Globalization and Culture Change

1865 Words Jul 1st, 2014 8 Pages
From a sociocultural anthropological perspective, by investigating how globalization affects different parts of the world we can build a better understanding of how global structures affect social and cultural practices. Globalization is the worldwide interdependence of economic and cultural activities through the interchange of worldviews, goods, beliefs, and other aspects of culture (Lalonde slide 22/01/13). To facilitate interdependence, globalization uses new technology, innovation, tourism, international trade, and the media to build and maintain a dominant global culture (Lalonde slide 22/01/13). In recent years, the process of globalization has hastened the destruction of small egalitarian cultures (Larkin and Robbins 2007). Using …show more content…
Alma and Philip use an ethnographic approach to study the Beng culture, which includes participant observation, interviews, and the use of a key cultural consultant, Amenan.
The ethnography written by Alma and Philip illustrates how modernization has had a negative impact on the Beng culture causing some men to refuse their cultural identity. Matatu, identifies himself in French as the “prime minister of Côte d’Ivoire”, and refuses to speak the Beng language (Gottlieb and Graham 2011:38). Although unintentionally, the anthropologists contribute to the perception that the Beng lifestyle is less desirable than a modern lifestyle by arriving in Asagbe with cameras, typewriters, audio recorders and a vehicle. The goods show their “family’s privilege” and “pushed in [Matatu’s] face how poor he is and will always be” (Gottlieb and Graham 2011:38). Contrasting the modernization of America with the underdevelopment of Asagbe, introduction of technology lead to a rejection of cultural identity, negatively altering the Beng perception of daily life.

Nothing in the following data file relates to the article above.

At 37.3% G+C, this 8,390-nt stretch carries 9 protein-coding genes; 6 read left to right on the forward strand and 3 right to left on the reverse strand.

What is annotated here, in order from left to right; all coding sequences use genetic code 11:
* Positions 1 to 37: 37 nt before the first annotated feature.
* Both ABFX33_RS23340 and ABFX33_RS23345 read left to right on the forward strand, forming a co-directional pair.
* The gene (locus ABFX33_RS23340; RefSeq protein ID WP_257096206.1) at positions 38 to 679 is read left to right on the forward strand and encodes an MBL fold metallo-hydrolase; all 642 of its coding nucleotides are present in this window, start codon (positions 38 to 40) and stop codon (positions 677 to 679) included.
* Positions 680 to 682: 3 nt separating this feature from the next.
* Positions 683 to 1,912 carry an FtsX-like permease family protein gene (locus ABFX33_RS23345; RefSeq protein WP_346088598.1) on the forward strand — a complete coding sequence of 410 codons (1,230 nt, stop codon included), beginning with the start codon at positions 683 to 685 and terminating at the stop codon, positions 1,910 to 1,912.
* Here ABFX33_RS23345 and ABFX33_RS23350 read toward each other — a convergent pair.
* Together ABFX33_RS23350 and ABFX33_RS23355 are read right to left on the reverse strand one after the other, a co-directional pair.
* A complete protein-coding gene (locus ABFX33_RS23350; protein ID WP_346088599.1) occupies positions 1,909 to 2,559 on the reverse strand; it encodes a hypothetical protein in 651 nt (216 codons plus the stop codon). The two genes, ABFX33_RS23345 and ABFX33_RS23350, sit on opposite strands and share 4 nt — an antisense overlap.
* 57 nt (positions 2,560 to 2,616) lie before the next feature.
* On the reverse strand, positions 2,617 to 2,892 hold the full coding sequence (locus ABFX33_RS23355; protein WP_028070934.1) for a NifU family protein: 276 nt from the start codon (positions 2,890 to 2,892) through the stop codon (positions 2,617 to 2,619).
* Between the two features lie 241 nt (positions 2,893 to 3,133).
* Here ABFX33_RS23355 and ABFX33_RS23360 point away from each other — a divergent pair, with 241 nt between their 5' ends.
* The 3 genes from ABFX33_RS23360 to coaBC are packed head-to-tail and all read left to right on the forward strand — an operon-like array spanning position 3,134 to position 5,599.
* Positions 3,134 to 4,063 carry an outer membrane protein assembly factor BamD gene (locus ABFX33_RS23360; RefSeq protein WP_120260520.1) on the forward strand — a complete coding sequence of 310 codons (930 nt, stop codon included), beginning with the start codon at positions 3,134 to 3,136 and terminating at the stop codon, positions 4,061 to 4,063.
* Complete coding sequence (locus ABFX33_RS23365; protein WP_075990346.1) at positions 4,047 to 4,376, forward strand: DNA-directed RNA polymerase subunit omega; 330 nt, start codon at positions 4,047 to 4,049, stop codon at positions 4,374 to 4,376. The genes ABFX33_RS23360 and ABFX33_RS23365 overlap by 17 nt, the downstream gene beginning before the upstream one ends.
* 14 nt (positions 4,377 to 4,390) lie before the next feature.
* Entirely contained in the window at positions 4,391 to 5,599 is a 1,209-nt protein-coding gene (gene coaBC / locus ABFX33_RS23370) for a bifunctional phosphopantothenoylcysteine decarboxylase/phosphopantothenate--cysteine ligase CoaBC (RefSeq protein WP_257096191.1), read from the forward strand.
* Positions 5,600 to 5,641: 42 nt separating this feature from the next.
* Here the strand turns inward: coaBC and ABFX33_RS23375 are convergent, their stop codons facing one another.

World systems theory can be applied to describe the culture change of the Beng men in relation to power. The anthropologist’s describe that the
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